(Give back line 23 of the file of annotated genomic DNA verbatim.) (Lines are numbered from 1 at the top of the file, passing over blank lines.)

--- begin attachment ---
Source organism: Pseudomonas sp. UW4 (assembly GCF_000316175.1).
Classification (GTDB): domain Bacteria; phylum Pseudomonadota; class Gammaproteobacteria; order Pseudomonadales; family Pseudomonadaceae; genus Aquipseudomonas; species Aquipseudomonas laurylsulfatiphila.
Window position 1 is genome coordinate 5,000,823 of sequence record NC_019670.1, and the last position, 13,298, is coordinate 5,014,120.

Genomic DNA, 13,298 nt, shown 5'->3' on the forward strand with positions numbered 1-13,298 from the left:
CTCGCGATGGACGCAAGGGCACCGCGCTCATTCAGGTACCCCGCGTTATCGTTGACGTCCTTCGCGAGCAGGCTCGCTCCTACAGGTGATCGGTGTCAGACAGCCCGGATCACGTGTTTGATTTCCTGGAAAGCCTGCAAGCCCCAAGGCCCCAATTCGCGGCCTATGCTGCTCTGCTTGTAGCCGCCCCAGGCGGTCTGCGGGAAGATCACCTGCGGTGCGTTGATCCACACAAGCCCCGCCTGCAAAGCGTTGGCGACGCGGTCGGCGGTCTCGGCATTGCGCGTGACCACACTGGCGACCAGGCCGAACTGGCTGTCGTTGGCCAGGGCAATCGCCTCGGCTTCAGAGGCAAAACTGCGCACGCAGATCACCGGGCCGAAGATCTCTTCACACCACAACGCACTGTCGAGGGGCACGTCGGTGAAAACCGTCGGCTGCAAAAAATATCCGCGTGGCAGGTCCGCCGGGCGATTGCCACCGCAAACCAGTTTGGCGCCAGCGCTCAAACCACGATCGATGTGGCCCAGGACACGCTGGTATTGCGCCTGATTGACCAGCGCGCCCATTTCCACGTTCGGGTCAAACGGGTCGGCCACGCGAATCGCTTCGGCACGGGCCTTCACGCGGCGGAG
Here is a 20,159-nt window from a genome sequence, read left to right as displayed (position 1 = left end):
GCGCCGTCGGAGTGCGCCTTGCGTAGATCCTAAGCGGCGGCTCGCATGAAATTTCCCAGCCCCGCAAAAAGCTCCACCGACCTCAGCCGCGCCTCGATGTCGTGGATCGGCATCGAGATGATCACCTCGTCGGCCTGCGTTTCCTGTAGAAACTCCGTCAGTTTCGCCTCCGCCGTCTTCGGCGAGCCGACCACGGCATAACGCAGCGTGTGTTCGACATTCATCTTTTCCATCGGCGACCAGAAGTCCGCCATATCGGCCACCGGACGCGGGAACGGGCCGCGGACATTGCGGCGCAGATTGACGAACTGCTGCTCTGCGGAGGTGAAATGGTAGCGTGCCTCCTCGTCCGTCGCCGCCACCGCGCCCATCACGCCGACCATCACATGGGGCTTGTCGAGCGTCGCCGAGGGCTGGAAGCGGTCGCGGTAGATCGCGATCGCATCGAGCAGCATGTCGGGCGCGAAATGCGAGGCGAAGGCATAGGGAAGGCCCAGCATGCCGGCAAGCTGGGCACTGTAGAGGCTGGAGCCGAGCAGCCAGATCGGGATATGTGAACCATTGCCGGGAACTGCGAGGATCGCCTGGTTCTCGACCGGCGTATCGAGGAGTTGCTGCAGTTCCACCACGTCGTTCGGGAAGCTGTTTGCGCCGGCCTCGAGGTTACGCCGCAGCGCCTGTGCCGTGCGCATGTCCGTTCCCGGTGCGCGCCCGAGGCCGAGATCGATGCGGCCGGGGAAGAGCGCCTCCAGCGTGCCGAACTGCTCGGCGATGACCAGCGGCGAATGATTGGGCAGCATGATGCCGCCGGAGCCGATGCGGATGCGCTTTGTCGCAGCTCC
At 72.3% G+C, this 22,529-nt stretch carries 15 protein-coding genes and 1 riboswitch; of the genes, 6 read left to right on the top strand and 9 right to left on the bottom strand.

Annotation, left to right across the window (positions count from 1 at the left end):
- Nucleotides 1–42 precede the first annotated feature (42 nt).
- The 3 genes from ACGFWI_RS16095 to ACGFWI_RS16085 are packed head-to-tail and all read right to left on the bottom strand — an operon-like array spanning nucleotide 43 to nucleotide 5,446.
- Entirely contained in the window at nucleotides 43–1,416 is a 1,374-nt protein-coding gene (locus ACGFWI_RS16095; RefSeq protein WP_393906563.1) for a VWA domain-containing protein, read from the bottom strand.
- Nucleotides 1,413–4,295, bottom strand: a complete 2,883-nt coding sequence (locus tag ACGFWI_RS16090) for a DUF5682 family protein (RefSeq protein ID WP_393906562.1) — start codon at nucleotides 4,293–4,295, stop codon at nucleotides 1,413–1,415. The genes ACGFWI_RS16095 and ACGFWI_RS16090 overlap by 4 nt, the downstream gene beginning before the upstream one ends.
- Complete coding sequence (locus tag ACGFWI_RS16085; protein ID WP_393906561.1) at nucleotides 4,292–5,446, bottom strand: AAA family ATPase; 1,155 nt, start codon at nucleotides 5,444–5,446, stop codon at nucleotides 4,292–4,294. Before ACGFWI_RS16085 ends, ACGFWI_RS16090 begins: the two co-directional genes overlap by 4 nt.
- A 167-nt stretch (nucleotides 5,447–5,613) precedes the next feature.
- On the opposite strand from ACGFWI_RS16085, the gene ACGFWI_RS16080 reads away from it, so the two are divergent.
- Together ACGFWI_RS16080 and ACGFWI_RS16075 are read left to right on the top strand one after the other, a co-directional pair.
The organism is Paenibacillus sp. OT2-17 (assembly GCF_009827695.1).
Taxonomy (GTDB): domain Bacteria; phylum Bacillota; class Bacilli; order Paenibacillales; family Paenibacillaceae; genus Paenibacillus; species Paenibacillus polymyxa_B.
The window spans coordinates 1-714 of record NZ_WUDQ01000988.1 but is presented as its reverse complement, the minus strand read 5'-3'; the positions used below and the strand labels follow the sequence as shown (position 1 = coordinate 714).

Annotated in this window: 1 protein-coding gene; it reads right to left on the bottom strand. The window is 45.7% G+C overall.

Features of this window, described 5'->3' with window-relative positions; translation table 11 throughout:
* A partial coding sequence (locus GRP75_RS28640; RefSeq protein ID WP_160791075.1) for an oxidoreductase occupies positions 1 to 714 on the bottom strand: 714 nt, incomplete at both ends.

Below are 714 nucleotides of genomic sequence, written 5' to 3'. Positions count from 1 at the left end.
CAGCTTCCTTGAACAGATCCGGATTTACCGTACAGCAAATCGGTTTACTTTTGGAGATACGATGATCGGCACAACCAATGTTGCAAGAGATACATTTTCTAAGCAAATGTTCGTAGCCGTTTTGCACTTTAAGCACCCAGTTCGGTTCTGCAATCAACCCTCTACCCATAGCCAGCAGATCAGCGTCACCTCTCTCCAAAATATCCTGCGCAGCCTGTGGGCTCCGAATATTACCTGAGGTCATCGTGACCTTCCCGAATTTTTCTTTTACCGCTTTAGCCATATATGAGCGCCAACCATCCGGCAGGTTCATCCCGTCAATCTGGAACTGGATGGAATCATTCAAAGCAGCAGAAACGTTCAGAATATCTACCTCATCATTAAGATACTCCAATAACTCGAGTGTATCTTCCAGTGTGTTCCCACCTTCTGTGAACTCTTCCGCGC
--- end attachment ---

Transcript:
* A partial coding sequence (locus GRP75_RS28640; RefSeq protein ID WP_160791075.1) for an oxidoreductase occupies positions 1 to 714 on the bottom strand: 714 nt, incomplete at both ends.